If, like us, you believe that crisp winter air is good for the soul, you’ll love where we took the new Deep Winter collection.
In the company of two Kiwi ex-pros and a junior racer-turned-chef, we went to the South Island of New Zealand for a weekend of riding under the Long White Cloud. The aim was to tap into some old emotions, while exploring an entirely new place. To relight the fires, to come alive in Aotearoa.
Our Deep Winter range has always been designed to give cyclists who want to stick it out through the coldest parts of the year a high-quality system of apparel to protect against the cold. We equipped Nina, Hayden and Pat, with all they’d need to stay warm and well-layered in the frigid days on the road to Paradise.
Good Times, Bad Weather
There’s a kick you get from riding in the cold that you can’t get anywhere else. The peaceful, purposeful transition through those early, uncomfortable moments to the point when you actually get warm. Then, the feeling of overcoming. With six different cancelled flights before eventually getting everyone together in Queenstown, NZ, the trip had a flavour of overcoming the odds, before anyone had even turned a pedal.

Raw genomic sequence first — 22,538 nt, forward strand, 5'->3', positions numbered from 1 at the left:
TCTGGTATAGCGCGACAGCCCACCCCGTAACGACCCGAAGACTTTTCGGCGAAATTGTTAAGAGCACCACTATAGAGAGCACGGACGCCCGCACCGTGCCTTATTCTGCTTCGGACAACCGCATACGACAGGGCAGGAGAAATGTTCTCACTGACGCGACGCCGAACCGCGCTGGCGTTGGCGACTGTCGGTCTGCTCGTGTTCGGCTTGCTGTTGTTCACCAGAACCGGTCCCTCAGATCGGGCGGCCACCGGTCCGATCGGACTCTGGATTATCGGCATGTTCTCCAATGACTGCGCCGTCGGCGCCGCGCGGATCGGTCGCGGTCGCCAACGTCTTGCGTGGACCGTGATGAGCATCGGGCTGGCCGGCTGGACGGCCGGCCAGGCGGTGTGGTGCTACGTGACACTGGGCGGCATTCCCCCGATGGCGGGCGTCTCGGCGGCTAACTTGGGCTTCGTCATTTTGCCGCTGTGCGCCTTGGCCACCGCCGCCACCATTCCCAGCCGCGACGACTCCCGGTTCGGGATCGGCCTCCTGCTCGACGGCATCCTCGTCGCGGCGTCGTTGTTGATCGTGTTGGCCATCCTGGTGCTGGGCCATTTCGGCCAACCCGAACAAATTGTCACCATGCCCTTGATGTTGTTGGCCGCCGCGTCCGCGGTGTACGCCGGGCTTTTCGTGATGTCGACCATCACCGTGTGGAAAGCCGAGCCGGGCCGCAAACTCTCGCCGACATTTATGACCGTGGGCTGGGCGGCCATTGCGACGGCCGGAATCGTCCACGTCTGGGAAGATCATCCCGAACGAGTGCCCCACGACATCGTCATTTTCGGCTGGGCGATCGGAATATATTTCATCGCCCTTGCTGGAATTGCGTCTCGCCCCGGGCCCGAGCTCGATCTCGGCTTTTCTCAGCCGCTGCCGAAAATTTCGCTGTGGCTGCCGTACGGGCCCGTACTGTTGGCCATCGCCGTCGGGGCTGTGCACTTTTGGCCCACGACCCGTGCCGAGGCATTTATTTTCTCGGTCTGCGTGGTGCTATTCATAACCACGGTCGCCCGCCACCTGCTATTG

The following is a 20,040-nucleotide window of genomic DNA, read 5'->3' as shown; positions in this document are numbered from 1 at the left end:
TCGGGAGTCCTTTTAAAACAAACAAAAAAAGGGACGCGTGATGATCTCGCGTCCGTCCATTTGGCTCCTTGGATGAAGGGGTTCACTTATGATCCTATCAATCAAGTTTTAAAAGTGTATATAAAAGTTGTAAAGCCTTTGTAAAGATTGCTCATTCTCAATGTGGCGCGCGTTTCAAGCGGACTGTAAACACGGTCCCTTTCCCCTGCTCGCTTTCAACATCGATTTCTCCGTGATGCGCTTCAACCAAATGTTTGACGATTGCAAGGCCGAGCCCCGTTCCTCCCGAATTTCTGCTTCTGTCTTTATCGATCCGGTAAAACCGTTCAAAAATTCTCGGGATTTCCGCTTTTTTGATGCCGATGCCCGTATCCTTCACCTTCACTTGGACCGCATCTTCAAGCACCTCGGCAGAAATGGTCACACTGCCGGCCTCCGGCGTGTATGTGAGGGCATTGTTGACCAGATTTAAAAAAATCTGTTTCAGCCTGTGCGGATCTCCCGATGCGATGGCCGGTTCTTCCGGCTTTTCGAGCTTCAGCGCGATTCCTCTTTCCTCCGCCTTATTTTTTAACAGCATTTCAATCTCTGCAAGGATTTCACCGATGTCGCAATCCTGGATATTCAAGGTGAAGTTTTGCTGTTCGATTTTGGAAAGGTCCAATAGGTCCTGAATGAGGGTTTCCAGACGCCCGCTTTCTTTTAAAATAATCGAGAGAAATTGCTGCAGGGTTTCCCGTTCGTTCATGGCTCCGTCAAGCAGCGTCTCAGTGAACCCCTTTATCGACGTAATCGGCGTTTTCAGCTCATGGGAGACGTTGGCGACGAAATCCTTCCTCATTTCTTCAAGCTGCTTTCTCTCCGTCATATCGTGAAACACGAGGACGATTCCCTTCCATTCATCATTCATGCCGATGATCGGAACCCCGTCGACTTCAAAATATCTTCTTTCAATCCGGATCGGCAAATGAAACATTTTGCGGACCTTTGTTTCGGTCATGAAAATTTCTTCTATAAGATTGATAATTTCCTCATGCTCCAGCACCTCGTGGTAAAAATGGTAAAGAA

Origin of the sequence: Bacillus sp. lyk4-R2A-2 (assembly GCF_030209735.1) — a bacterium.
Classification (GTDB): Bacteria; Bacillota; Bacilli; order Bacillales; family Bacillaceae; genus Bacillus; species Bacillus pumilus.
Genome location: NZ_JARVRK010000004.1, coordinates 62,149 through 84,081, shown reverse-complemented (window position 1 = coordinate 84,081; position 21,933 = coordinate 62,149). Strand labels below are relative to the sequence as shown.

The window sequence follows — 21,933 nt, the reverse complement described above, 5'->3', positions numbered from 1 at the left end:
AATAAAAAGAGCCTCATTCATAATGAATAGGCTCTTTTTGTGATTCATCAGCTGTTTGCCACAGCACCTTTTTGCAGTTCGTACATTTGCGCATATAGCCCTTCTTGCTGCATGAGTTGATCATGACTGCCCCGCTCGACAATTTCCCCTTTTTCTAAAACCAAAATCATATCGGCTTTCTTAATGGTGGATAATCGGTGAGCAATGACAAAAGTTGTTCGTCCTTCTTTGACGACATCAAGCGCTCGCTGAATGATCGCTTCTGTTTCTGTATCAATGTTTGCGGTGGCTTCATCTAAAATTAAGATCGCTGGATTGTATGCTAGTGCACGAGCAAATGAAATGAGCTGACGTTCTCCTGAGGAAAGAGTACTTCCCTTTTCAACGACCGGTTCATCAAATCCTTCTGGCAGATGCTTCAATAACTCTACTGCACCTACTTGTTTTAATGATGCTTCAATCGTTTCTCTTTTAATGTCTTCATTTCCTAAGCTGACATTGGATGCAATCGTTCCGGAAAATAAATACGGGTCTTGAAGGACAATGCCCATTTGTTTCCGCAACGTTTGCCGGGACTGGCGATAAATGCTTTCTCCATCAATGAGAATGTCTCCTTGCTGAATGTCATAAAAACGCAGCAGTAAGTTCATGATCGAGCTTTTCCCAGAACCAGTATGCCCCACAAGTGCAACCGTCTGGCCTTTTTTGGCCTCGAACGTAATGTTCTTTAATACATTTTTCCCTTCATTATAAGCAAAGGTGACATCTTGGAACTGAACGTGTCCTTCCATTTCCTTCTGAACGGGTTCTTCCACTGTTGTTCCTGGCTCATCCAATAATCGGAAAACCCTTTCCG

All three riders have been through the ringer of competitive racing. Nina hails from the track world but has also done plenty of road racing; Hayden spent some years in Europe living the UCI pro-life and competing against WorldTour opposition; while Pat spent a couple of years on Drapac Cycling in his younger days, before leaving the pursuit of elite sport behind to make his living as a chef.